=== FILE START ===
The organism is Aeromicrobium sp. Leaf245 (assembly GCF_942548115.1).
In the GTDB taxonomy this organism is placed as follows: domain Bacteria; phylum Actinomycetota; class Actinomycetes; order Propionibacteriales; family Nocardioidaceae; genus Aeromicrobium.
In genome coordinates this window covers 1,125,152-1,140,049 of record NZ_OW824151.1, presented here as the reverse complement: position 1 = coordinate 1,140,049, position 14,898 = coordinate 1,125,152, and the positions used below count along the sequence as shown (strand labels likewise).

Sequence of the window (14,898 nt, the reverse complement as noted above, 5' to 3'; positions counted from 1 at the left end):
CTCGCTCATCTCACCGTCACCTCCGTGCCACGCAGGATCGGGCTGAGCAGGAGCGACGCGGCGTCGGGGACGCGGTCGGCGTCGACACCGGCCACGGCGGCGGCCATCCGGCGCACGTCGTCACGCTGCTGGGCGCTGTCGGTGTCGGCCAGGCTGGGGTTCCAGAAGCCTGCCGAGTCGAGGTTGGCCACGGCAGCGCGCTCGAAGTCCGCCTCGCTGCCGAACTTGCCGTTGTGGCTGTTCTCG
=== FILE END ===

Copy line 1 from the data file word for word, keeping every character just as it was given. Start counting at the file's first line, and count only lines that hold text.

The organism is Aeromicrobium sp. Leaf245 (assembly GCF_942548115.1).